Something to Say

September 06, 2019
Rabbi Elliot J. Cosgrove


Not once, not twice, not three times, but more times than I can count this past summer I was struck by the thought, “Thank God I am not preaching this Shabbat.” Summers at Park Avenue Synagogue, construction notwithstanding, are a delightfully quiet time. We move services out of the Sanctuary, our children go off to summer camp, the steady stream of Bnei Mitzvah takes a hiatus, and the clergy, both rabbis and cantors, take well-deserved down time. Should you be around during the summer, you should make a habit of coming to shul. It is one of the sweetest and most heimish times to be here: you get a nice davening, connection to community, and a cookie on your way home. No choir, no organ, no livestreaming . . . and no big sermons.

And because world events made the summer, well, the train wreck that it was, it was a relief to not have to preach every week. We had, and continue to have, an immigrant crisis at the border. There were shootings in Virginia Beach, El Paso, Dayton, and just last week, in Odessa, Texas. A climate crisis felt by all that is actively playing out in the Amazon. Trade wars, crises of democracy around the world, and stand-offs between nations. For Jews, things have not exactly been quiet either. Anti-Semitism – both at home and abroad – on the rise. A hot proxy war between Israel and Iran. A second Israeli election and a primary season in America that are bringing out the worst in all parties on both sides of the ocean. An American President counseling an Israeli Prime Minister to disallow US Congresswomen from entering Israel – a gut check for American Jewry the like of which I have not experienced in my lifetime. It was an exchange made all the more testing by the presidential suggestion that any Jew who supports the Democratic party is disloyal. The list goes on and on, one crisis snowballing into the next, and through it all, I said to myself, “Thank God I am not preaching this Shabbat.”

And now, the summer is over. And now, I have something to say.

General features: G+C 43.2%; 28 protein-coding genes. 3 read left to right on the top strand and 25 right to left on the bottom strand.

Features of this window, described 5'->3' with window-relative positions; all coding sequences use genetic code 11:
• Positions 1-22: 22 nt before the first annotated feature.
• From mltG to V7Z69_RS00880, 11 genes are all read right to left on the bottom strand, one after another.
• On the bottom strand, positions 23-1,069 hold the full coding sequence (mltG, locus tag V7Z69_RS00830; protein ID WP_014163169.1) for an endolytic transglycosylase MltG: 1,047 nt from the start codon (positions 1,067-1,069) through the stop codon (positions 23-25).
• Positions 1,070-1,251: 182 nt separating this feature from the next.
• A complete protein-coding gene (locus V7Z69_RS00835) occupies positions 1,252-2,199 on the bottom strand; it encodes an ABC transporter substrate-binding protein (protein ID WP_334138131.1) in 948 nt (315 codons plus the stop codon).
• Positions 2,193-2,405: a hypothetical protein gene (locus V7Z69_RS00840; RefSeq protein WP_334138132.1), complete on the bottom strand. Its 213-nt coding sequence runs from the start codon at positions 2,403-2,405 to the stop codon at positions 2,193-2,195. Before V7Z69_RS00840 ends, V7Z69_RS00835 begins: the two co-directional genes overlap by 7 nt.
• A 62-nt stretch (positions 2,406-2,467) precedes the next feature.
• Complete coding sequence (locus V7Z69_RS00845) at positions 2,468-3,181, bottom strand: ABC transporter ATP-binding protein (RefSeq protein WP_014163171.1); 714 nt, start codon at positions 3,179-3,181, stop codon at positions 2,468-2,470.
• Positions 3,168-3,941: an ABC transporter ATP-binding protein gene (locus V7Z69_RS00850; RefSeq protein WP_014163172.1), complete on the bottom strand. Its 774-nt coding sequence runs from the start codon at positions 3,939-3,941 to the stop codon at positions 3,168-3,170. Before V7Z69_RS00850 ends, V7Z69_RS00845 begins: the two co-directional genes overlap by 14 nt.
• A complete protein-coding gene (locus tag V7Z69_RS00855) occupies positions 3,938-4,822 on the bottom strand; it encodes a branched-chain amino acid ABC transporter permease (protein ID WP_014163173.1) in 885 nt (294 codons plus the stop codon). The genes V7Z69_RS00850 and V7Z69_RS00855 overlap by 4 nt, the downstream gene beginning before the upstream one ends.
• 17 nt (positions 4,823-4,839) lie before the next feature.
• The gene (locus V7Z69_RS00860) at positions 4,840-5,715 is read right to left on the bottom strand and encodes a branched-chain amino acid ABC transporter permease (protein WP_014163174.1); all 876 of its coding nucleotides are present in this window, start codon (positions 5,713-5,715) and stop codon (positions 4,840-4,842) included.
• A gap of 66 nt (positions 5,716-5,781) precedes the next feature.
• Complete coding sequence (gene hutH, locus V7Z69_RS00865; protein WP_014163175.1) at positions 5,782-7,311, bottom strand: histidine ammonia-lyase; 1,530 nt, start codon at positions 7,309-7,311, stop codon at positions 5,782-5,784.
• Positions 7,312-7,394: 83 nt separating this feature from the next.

The name of this morning’s parashah is Shoftim, which means “Judges.” No surprise, the Torah reading begins with the commandment to Israel to appoint judges in all its territories in order “to govern the people with due justice.” (Deuteronomy 16:18) But that is only the beginning. Our parashah is about far more than the judiciary and the principles by which it adjudicates law. While our nation has three branches of government, Ancient Israel was divided into four branches. First, as noted, the judiciary, which interestingly, as in the cases of Samson and Deborah, also came to include military leadership. Second, the monarchy, perhaps the most prestigious of the four authorities. Israel had an early form of constitutional monarchy: a powerful king subject to God’s law, of which a copy was to be kept literally at his side. Third, as a religious society based on sacrifices, Ancient Israel also had a priestly authority, leaders with oversight over matters of worship and cult, descending entirely from the tribe of Levi. The fourth and final authority, the one I want to focus on today, is the office of the prophet. Navi mikirbekha . . . yakim l’kha, “The Lord your God will raise up for you a prophet from among your people. . . .” (Deuteronomy 18:15) In the royal court or not, for Deuteronomy the prophet was the most important authority, the channel of communication to God. Part oracle, part healer, part messenger, the prophet was endowed with a divine intimacy, able to convey God’s will, and most importantly, to serve a critical function vis-à-vis the three other authorities. As in the case of King David and the prophet Nathan, the prophet legitimized the monarchy or denounced its moral lapses and offenses. As in the case of Isaiah, the prophet corrected the excesses or oversights of the priests. The prophet was the ancient system of checks and balances, watching, naming, and when necessary, checking both the abuses of Israel’s leaders and the Israelites themselves when they violated the terms of the covenant. (J. Tigay, JPS Torah Commentary: Deuteronomy)

The prophet was all this and so much more. In his 1962 book The Prophets, Rabbi Abraham Joshua Heschel begins his study by asking the question “What manner of man is the prophet?” Heschel explains that the prophet is an individual willing to say “no” to his society, “condemning its habits and assumptions . . . [and] complacency.” The prophet reminds Israel that “few are guilty, but all are responsible.” The prophet is a warrior for morality, a champion contrarian, willing to go against the grain, refusing to be neutral in the face of evil even if it means, as is often the case, living a lonely and deeply unpopular life. Essentially, the prophet is the voice of dissent. And while the formal time of the prophets may have ended with the close of the Hebrew Bible, the prophetic voice continued to be a vital part of the project of Judaism. By this telling, prophecy is not located in any one person, class, or generation, but is an essential attribute, part of the DNA of the Jewish people. From the very first Jew, Abraham, arguing with God as the fate of Sodom and Gemorrah was at stake, through the time of the prophets, to Heschel himself, who fought on behalf of civil rights and protested the Vietnam War, it is the ability to take a moral stand, to refuse to let the abuses of an age become normalized that is the hallmark of our faith. As Heschel wrote: “Dissent is indigenous to Judaism.” (“Dissent,” in Abraham Joshua Heschel: Essential Writings, p. 106)